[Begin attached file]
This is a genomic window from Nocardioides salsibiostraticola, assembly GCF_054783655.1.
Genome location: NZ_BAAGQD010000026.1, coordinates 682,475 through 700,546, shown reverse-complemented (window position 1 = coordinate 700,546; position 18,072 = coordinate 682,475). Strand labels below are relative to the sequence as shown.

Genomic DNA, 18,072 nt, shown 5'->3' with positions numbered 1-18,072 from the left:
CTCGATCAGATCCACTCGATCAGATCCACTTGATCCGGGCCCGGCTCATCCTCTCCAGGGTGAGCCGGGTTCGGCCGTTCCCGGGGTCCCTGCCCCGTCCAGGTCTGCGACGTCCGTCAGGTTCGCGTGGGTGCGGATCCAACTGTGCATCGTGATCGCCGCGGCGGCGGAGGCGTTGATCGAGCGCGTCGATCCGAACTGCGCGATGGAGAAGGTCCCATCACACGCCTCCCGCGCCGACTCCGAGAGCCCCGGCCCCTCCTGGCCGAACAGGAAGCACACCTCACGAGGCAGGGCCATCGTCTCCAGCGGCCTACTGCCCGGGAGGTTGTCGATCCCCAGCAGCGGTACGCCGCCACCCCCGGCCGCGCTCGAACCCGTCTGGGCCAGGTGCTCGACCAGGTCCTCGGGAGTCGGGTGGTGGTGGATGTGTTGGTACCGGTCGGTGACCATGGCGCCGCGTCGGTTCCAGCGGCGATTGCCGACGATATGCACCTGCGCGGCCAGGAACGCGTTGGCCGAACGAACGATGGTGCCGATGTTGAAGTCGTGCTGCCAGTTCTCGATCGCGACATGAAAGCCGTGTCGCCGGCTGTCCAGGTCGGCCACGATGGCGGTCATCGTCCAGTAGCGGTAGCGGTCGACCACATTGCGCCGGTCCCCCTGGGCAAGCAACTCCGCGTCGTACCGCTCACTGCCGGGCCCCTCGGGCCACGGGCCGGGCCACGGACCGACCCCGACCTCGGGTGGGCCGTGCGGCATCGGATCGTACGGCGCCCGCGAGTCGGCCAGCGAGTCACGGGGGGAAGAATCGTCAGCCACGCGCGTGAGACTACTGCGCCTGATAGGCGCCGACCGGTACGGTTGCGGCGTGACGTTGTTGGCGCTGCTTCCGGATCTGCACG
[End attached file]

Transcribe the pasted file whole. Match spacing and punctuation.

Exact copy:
This is a genomic window from Nocardioides salsibiostraticola, assembly GCF_054783655.1.
Genome location: NZ_BAAGQD010000026.1, coordinates 682,475 through 700,546, shown reverse-complemented (window position 1 = coordinate 700,546; position 18,072 = coordinate 682,475). Strand labels below are relative to the sequence as shown.

Genomic DNA, 18,072 nt, shown 5'->3' with positions numbered 1-18,072 from the left:
CTCGATCAGATCCACTCGATCAGATCCACTTGATCCGGGCCCGGCTCATCCTCTCCAGGGTGAGCCGGGTTCGGCCGTTCCCGGGGTCCCTGCCCCGTCCAGGTCTGCGACGTCCGTCAGGTTCGCGTGGGTGCGGATCCAACTGTGCATCGTGATCGCCGCGGCGGCGGAGGCGTTGATCGAGCGCGTCGATCCGAACTGCGCGATGGAGAAGGTCCCATCACACGCCTCCCGCGCCGACTCCGAGAGCCCCGGCCCCTCCTGGCCGAACAGGAAGCACACCTCACGAGGCAGGGCCATCGTCTCCAGCGGCCTACTGCCCGGGAGGTTGTCGATCCCCAGCAGCGGTACGCCGCCACCCCCGGCCGCGCTCGAACCCGTCTGGGCCAGGTGCTCGACCAGGTCCTCGGGAGTCGGGTGGTGGTGGATGTGTTGGTACCGGTCGGTGACCATGGCGCCGCGTCGGTTCCAGCGGCGATTGCCGACGATATGCACCTGCGCGGCCAGGAACGCGTTGGCCGAACGAACGATGGTGCCGATGTTGAAGTCGTGCTGCCAGTTCTCGATCGCGACATGAAAGCCGTGTCGCCGGCTGTCCAGGTCGGCCACGATGGCGGTCATCGTCCAGTAGCGGTAGCGGTCGACCACATTGCGCCGGTCCCCCTGGGCAAGCAACTCCGCGTCGTACCGCTCACTGCCGGGCCCCTCGGGCCACGGGCCGGGCCACGGACCGACCCCGACCTCGGGTGGGCCGTGCGGCATCGGATCGTACGGCGCCCGCGAGTCGGCCAGCGAGTCACGGGGGGAAGAATCGTCAGCCACGCGCGTGAGACTACTGCGCCTGATAGGCGCCGACCGGTACGGTTGCGGCGTGACGTTGTTGGCGCTGCTTCCGGATCTGCACG